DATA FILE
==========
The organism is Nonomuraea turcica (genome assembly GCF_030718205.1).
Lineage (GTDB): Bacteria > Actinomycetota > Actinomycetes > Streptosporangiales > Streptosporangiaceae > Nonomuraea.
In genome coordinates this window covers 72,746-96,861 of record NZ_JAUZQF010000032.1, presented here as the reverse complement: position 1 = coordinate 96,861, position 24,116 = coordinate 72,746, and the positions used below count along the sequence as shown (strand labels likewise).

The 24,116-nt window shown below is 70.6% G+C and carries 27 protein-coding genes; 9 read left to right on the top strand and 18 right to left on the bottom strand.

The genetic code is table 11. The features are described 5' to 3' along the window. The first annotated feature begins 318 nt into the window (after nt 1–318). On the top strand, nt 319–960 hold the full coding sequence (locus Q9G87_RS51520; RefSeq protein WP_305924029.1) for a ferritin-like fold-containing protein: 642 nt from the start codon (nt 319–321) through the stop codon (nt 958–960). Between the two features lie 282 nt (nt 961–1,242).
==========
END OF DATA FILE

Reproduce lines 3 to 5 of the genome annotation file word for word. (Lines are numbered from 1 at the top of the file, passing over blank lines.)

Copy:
In genome coordinates this window covers 72,746-96,861 of record NZ_JAUZQF010000032.1, presented here as the reverse complement: position 1 = coordinate 96,861, position 24,116 = coordinate 72,746, and the positions used below count along the sequence as shown (strand labels likewise).

The 24,116-nt window shown below is 70.6% G+C and carries 27 protein-coding genes; 9 read left to right on the top strand and 18 right to left on the bottom strand.

The genetic code is table 11. The features are described 5' to 3' along the window. The first annotated feature begins 318 nt into the window (after nt 1–318). On the top strand, nt 319–960 hold the full coding sequence (locus Q9G87_RS51520; RefSeq protein WP_305924029.1) for a ferritin-like fold-containing protein: 642 nt from the start codon (nt 319–321) through the stop codon (nt 958–960). Between the two features lie 282 nt (nt 961–1,242).